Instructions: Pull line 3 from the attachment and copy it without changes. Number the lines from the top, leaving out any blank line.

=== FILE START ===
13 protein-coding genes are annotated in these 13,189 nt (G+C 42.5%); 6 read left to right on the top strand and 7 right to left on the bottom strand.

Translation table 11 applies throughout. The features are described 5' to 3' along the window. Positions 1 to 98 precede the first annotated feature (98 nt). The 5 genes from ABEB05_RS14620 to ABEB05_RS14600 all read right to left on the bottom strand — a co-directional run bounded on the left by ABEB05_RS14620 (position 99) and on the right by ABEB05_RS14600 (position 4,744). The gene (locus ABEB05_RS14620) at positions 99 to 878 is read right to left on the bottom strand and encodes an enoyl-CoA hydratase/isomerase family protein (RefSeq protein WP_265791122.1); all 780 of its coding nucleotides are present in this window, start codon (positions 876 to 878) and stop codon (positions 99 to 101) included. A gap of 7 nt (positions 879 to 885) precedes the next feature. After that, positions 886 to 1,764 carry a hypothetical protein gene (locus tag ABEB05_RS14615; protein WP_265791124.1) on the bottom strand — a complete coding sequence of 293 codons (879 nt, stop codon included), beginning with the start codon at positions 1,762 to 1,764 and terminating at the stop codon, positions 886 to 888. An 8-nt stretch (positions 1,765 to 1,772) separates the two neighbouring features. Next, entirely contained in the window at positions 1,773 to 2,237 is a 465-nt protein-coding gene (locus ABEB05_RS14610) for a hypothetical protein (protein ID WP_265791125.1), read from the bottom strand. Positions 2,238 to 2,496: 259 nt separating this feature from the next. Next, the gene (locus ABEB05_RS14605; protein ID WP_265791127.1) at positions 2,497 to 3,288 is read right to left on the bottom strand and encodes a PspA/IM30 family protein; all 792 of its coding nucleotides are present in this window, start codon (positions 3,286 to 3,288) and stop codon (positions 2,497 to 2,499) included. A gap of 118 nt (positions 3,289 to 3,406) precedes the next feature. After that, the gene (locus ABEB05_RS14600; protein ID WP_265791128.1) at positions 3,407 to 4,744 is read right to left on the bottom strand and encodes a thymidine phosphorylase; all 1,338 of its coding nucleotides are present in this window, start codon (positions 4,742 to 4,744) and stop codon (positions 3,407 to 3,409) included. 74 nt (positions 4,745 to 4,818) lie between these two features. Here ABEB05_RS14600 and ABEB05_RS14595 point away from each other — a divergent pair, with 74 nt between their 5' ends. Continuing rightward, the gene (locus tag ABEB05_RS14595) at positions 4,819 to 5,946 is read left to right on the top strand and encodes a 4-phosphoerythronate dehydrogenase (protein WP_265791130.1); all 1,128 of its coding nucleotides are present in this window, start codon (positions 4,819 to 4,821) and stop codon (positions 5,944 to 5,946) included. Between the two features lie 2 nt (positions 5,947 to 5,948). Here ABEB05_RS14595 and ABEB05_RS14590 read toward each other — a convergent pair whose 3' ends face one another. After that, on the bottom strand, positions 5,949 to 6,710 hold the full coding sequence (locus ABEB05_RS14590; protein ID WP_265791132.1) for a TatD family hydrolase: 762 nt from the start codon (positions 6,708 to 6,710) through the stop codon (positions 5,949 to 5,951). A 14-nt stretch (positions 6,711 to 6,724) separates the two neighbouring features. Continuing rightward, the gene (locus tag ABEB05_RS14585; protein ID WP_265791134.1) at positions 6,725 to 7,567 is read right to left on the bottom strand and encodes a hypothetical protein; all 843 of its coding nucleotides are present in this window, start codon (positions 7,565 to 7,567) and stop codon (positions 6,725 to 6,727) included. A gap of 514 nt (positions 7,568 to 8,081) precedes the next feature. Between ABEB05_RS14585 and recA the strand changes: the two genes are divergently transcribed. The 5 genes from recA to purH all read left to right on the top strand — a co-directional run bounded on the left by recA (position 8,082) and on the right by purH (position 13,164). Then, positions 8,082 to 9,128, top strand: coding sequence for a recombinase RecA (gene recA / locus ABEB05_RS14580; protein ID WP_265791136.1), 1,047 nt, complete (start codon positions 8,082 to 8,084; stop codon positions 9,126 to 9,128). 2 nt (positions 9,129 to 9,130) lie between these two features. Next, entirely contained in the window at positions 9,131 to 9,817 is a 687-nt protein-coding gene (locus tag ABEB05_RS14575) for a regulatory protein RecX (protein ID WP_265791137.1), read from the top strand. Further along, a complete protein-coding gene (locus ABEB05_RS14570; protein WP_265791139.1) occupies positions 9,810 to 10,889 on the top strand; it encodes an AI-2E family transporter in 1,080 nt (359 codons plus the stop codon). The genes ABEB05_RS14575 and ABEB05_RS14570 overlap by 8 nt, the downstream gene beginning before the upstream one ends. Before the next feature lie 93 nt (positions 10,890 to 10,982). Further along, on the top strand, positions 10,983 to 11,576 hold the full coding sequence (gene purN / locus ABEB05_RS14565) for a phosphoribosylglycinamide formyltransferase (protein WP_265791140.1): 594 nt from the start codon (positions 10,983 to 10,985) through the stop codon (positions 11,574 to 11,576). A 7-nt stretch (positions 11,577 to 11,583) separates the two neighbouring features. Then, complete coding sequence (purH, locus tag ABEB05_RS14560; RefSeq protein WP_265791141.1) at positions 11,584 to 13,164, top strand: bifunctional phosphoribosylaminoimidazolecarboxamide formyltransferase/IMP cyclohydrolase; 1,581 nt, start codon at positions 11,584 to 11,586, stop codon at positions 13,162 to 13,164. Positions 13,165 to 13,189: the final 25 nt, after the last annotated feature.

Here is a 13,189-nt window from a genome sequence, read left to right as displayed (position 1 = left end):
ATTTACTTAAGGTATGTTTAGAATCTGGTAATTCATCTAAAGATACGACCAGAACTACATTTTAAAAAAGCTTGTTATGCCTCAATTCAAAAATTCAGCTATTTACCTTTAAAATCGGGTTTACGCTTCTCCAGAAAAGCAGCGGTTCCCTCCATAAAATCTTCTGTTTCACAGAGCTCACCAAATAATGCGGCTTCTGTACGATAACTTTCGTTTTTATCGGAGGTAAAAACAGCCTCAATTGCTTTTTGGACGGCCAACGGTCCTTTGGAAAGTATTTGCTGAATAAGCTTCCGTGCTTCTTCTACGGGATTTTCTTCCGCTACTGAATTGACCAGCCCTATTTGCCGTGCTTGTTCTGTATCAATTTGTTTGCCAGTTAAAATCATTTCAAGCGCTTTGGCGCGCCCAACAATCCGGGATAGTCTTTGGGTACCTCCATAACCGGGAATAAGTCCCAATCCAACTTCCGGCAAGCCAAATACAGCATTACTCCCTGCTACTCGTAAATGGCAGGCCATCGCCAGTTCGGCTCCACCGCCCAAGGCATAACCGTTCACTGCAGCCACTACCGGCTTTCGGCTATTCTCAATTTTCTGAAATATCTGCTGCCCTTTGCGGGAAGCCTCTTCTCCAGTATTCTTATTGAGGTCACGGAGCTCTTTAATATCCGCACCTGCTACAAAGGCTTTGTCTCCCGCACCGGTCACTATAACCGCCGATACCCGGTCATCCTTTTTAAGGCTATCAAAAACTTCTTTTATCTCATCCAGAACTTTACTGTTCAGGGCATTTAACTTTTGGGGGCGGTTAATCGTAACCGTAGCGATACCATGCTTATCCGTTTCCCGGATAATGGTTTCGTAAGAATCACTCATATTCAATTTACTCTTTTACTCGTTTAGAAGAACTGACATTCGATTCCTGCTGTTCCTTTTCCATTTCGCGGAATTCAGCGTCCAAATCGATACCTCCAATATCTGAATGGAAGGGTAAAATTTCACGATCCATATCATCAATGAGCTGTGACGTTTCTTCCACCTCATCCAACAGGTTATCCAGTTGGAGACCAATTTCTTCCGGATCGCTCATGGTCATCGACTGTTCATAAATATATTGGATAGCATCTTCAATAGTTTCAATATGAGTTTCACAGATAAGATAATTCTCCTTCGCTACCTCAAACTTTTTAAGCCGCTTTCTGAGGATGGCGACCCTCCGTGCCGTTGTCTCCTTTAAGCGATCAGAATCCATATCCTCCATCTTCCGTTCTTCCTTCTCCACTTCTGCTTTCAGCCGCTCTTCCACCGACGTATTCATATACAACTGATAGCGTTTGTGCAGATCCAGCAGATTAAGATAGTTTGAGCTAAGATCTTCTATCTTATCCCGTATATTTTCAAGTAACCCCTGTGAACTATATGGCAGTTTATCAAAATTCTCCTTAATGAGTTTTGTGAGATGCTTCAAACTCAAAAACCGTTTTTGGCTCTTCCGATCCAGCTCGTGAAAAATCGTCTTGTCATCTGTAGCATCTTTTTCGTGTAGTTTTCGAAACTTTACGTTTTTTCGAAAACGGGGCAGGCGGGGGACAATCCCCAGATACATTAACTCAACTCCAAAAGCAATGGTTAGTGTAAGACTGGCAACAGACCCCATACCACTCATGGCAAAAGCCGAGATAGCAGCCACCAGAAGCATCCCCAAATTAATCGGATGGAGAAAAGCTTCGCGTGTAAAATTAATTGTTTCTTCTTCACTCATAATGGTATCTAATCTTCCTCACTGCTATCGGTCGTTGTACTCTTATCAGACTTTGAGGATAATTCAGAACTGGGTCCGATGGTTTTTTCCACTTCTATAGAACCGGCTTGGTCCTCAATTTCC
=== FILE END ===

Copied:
Here is a 13,189-nt window from a genome sequence, read left to right as displayed (position 1 = left end):